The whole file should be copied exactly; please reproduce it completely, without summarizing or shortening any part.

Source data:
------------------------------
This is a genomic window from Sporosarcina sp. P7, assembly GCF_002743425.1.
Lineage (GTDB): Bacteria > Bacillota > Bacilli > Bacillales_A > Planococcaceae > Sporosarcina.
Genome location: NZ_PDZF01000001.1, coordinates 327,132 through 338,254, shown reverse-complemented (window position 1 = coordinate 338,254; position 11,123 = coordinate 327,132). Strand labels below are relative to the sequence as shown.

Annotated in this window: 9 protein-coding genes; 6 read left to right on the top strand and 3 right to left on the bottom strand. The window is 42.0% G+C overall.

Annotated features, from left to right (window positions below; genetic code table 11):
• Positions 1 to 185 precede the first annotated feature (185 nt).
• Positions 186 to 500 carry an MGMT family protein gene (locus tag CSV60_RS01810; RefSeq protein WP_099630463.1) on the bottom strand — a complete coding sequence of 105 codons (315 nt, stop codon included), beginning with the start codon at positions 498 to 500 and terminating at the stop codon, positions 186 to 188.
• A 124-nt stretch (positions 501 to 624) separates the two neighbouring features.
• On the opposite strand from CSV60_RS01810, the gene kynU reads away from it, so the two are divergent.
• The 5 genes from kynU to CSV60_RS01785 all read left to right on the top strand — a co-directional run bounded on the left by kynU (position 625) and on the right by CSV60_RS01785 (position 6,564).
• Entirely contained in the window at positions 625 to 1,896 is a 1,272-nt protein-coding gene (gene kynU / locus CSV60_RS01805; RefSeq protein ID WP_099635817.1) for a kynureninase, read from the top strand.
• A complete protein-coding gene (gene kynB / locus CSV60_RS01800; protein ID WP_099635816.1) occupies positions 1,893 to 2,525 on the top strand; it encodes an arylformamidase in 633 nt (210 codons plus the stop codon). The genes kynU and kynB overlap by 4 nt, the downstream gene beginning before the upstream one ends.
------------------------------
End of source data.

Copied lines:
This is a genomic window from Sporosarcina sp. P7, assembly GCF_002743425.1.
Lineage (GTDB): Bacteria > Bacillota > Bacilli > Bacillales_A > Planococcaceae > Sporosarcina.
Genome location: NZ_PDZF01000001.1, coordinates 327,132 through 338,254, shown reverse-complemented (window position 1 = coordinate 338,254; position 11,123 = coordinate 327,132). Strand labels below are relative to the sequence as shown.

Annotated in this window: 9 protein-coding genes; 6 read left to right on the top strand and 3 right to left on the bottom strand. The window is 42.0% G+C overall.

Annotated features, from left to right (window positions below; genetic code table 11):
• Positions 1 to 185 precede the first annotated feature (185 nt).
• Positions 186 to 500 carry an MGMT family protein gene (locus tag CSV60_RS01810; RefSeq protein WP_099630463.1) on the bottom strand — a complete coding sequence of 105 codons (315 nt, stop codon included), beginning with the start codon at positions 498 to 500 and terminating at the stop codon, positions 186 to 188.
• A 124-nt stretch (positions 501 to 624) separates the two neighbouring features.
• On the opposite strand from CSV60_RS01810, the gene kynU reads away from it, so the two are divergent.
• The 5 genes from kynU to CSV60_RS01785 all read left to right on the top strand — a co-directional run bounded on the left by kynU (position 625) and on the right by CSV60_RS01785 (position 6,564).
• Entirely contained in the window at positions 625 to 1,896 is a 1,272-nt protein-coding gene (gene kynU / locus CSV60_RS01805; RefSeq protein ID WP_099635817.1) for a kynureninase, read from the top strand.
• A complete protein-coding gene (gene kynB / locus CSV60_RS01800; protein ID WP_099635816.1) occupies positions 1,893 to 2,525 on the top strand; it encodes an arylformamidase in 633 nt (210 codons plus the stop codon). The genes kynU and kynB overlap by 4 nt, the downstream gene beginning before the upstream one ends.